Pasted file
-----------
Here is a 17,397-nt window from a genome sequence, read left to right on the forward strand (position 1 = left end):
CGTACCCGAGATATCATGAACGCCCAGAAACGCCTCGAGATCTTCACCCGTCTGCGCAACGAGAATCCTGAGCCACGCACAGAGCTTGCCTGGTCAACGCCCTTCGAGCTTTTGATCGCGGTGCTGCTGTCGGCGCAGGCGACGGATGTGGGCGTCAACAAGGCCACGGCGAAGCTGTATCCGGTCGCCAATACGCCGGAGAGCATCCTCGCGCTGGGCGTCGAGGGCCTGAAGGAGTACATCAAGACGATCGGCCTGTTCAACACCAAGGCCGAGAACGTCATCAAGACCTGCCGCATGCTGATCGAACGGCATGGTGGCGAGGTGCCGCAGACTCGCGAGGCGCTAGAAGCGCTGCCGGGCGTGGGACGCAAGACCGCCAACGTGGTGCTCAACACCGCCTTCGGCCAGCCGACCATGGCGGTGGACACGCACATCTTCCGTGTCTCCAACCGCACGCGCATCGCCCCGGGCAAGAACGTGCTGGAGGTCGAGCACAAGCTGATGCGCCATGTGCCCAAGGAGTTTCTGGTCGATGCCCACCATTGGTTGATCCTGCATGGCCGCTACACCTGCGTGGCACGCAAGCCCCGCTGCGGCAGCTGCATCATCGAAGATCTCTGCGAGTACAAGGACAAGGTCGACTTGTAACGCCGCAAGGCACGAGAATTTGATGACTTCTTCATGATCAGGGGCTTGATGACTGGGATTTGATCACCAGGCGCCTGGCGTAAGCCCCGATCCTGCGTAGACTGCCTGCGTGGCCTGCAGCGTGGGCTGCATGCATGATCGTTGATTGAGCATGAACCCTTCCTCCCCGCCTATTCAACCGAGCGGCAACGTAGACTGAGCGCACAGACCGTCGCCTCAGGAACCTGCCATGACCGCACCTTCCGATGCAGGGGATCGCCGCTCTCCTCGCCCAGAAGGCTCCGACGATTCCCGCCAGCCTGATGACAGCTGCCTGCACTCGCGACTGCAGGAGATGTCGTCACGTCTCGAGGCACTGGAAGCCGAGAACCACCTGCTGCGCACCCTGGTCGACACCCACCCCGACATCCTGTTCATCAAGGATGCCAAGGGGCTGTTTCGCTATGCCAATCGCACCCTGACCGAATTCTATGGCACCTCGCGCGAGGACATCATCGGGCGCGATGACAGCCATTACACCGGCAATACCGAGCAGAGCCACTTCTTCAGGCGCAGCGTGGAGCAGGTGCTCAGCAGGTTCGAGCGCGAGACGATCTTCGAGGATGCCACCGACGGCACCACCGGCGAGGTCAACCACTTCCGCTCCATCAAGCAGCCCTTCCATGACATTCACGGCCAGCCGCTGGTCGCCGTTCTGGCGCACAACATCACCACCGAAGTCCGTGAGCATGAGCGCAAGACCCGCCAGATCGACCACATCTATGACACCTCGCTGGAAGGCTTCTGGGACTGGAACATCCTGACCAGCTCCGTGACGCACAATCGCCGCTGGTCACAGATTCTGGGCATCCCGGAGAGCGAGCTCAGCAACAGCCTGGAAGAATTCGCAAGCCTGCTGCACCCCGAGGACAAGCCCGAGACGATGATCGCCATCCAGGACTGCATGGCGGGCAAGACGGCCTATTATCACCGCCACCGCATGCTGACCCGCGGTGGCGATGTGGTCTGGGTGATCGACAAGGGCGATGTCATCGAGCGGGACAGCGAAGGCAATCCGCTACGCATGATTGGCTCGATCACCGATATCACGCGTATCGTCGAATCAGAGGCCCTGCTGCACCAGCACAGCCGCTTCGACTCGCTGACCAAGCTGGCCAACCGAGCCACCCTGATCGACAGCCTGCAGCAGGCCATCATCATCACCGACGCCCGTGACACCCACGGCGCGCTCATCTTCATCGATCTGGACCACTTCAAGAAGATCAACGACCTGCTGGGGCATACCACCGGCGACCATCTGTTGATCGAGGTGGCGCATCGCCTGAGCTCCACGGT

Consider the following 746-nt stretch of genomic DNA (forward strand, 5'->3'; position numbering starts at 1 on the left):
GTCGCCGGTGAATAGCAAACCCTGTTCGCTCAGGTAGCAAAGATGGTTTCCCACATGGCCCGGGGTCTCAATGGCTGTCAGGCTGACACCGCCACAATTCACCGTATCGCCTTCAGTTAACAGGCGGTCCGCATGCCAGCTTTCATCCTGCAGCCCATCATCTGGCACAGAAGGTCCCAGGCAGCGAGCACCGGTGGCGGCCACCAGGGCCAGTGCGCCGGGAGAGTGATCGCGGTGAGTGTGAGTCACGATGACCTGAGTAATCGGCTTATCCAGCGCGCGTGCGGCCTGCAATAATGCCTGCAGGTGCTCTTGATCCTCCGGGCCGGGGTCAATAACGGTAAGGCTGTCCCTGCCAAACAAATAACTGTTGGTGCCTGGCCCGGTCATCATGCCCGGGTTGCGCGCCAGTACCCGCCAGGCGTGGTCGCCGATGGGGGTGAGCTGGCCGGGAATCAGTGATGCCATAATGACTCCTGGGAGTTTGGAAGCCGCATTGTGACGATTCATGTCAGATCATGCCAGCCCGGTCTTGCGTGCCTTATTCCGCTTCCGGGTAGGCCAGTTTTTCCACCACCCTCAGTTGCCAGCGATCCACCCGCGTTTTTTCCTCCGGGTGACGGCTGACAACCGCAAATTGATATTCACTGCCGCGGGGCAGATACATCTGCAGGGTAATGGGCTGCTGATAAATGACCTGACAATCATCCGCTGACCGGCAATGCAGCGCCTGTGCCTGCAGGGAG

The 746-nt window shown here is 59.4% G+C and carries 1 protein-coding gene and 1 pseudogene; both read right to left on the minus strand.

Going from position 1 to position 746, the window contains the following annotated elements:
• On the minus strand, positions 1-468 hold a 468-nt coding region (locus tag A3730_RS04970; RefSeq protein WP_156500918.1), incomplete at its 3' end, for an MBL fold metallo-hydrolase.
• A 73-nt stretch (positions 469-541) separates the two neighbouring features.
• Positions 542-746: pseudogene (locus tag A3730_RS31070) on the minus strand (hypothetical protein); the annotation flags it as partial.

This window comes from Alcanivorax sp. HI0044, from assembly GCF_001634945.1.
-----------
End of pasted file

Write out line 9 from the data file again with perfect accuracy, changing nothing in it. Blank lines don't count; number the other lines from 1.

• Positions 542-746: pseudogene (locus tag A3730_RS31070) on the minus strand (hypothetical protein); the annotation flags it as partial.